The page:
Although most people are excited about virtual reality for the entertainment aspect of it, and I won’t deny that I am either, I see a lot of potential for this in other fields. For example, the unprecedented improvement from Oculus can be the next big thing for virtual medical programs, allowing professionals to deal with patients that suffer from PTSD and various phobias more efficiently. With the continuing and rapid advancement of our technology, I can see an increasing demand for virtual medics every day. This could be the future of psychology. Furthermore, virtual reality can play a huge role in training purposes, whether it is for military, police, firefighters, etc. It can sufficiently mimic the situation and trick your brain into believing the scenario. With virtual reality, we will have more trained and better prepared law enforcers and public servants!

Virtual reality has garnered a lot of attention lately from the public, which makes me feel optimistic about the future of this field of technology. It could be a game changer!”

-William Zhu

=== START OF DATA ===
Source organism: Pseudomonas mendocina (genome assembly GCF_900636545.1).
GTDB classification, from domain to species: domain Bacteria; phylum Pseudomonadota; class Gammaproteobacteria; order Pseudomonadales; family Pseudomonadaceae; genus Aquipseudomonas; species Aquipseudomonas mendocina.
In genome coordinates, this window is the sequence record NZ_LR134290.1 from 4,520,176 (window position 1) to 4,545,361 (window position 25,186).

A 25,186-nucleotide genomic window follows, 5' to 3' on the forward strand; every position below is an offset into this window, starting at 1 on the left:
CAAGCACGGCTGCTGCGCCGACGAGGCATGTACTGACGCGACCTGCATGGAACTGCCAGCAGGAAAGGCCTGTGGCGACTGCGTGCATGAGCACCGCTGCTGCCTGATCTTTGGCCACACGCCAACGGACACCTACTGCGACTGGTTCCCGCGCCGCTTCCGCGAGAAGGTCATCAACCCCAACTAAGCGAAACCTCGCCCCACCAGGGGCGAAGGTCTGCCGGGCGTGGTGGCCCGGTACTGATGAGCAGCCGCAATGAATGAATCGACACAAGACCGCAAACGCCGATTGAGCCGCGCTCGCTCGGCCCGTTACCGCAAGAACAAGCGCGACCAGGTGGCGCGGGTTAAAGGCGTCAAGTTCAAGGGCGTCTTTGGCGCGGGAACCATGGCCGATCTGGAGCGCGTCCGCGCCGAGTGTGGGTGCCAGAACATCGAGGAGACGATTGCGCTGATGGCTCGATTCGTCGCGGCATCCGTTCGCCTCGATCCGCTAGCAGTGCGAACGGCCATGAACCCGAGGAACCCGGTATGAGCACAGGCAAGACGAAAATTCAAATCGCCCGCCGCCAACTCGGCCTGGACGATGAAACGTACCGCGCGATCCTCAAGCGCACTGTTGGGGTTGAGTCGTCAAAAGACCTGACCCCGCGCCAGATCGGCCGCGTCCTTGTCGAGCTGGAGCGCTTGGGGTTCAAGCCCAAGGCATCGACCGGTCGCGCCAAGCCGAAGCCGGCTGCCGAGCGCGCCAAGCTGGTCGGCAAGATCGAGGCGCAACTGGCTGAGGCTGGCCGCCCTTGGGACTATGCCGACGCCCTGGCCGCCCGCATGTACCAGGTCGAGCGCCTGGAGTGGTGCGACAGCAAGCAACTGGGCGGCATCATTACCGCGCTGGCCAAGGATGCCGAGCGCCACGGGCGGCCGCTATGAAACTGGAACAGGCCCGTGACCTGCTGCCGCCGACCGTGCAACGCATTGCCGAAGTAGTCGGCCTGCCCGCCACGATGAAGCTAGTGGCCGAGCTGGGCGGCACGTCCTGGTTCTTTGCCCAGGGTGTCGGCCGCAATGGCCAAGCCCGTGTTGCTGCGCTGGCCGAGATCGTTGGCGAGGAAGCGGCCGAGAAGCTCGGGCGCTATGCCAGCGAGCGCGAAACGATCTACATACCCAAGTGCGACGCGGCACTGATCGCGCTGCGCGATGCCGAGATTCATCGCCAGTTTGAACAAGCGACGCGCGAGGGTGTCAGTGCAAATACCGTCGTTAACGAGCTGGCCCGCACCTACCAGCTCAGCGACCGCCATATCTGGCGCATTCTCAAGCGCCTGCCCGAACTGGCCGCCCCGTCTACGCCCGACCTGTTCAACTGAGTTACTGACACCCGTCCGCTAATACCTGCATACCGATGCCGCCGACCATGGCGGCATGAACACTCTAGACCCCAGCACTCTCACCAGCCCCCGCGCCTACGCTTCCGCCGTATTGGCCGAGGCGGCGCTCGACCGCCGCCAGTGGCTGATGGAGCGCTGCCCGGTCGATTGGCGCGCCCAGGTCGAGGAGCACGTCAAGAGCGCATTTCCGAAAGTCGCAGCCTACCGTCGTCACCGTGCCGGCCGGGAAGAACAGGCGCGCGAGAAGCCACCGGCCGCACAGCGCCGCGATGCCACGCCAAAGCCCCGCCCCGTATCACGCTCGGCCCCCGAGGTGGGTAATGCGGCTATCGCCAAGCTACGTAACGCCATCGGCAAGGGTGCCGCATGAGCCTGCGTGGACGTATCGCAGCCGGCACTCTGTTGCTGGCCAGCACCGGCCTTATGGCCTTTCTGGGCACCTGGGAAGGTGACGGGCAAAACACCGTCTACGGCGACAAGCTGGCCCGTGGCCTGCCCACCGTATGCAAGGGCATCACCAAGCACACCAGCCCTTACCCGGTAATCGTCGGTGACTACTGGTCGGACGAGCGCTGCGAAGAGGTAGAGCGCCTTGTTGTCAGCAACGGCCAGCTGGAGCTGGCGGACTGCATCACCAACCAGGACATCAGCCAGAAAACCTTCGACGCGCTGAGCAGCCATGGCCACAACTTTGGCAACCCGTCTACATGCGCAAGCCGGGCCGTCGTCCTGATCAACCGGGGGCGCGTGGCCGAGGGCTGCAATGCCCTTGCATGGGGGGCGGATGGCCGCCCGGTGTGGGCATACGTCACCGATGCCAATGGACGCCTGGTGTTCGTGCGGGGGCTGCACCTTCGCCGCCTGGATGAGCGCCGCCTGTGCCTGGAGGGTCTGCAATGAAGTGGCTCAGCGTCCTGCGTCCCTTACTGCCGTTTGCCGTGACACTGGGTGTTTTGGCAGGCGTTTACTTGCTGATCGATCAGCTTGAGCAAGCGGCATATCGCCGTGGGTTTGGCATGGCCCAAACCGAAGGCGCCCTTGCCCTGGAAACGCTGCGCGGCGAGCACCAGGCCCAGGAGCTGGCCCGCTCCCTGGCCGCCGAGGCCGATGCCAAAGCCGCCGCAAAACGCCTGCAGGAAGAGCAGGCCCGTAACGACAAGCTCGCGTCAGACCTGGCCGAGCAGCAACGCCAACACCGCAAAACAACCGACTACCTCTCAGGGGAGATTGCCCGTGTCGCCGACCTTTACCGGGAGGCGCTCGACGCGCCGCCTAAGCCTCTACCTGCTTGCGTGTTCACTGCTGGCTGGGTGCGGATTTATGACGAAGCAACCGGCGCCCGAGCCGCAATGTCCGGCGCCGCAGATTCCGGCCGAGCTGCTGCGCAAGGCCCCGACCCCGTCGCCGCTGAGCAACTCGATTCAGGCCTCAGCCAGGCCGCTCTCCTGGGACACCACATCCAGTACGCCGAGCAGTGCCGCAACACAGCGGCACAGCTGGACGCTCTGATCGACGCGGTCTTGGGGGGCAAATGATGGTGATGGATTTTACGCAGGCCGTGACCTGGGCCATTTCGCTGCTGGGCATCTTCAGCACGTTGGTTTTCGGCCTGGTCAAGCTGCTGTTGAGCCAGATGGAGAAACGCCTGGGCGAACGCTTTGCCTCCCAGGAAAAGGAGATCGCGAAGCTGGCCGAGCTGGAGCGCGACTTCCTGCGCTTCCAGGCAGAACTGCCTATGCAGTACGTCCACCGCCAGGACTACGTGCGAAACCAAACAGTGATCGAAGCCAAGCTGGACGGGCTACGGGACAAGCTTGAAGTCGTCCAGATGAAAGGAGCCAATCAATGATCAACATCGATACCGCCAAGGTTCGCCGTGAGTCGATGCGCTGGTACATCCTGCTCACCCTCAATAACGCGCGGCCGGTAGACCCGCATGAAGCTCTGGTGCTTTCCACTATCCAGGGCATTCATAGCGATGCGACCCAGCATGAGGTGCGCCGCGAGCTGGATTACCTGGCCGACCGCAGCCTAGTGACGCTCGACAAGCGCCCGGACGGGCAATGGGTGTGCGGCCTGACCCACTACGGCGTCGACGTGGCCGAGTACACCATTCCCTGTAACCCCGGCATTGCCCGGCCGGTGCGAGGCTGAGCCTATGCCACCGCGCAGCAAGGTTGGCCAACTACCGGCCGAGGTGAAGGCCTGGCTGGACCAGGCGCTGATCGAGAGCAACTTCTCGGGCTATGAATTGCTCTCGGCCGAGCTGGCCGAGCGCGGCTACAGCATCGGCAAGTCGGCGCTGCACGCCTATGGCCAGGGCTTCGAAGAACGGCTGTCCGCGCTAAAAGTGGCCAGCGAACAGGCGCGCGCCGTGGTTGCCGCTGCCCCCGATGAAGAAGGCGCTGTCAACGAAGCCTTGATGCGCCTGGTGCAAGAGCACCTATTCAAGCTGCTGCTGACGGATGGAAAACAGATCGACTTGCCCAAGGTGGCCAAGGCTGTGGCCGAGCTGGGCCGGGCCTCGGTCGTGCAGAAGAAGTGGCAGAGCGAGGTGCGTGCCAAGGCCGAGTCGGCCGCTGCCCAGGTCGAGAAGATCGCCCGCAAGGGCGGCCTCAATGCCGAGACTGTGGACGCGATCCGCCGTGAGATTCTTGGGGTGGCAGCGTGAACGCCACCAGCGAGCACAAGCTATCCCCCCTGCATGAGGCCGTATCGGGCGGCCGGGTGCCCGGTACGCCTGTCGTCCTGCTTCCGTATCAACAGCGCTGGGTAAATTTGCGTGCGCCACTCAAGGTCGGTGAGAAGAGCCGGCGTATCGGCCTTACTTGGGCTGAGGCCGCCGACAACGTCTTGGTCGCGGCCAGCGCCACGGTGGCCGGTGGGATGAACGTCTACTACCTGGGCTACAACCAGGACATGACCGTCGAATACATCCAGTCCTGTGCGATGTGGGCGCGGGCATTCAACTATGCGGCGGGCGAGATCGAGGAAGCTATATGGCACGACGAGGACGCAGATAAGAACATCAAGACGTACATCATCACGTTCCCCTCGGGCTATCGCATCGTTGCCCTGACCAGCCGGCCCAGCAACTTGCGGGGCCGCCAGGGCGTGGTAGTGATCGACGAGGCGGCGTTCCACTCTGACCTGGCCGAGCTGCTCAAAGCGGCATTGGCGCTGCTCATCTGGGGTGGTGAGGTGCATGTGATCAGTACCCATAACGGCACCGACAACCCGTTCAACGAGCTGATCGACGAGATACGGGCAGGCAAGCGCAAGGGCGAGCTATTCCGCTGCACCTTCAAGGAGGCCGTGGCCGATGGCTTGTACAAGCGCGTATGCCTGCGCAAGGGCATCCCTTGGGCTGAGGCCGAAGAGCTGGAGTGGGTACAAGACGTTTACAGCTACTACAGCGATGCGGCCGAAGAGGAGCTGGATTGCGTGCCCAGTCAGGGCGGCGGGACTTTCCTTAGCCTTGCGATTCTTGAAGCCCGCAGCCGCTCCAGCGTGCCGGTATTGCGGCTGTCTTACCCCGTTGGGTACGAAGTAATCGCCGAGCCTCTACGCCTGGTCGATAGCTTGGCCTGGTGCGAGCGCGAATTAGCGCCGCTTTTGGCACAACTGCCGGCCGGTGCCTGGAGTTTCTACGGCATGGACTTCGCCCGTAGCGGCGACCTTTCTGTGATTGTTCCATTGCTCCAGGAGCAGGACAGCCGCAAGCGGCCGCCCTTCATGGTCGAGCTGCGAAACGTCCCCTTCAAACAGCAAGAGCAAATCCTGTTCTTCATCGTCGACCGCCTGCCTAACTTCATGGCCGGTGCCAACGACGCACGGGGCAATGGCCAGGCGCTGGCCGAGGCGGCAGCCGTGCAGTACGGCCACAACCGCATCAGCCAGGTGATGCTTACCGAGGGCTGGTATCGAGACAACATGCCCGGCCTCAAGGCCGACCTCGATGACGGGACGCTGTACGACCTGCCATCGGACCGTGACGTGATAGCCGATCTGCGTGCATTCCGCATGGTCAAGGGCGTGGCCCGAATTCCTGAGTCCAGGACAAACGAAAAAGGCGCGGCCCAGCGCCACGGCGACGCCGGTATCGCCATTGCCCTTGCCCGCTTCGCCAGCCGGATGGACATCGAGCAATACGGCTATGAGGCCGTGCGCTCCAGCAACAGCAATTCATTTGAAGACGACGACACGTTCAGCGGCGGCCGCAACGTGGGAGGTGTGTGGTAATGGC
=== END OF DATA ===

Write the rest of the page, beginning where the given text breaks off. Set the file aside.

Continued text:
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Intern Will Zhu trying out a product from The Big Bad Wolf, a Belgian based VR company. Photo courtesy of BE.VR

 

“The Belgium Virtual Reality Meetup was a great way to be introduced to the industry. Prior to the event, I had little knowledge of virtual reality and its use in society. I understand that virtual reality (VR) is an innovative and fast-growing industry that does not entirely dedicate itself to healthcare and therapy. In fact, the majority of VR presented at the event was focused on media purposes including the video gaming and film production industries. We heard from about five different companies and the products they offer. Most of them create software for better VR and more realistic simulations.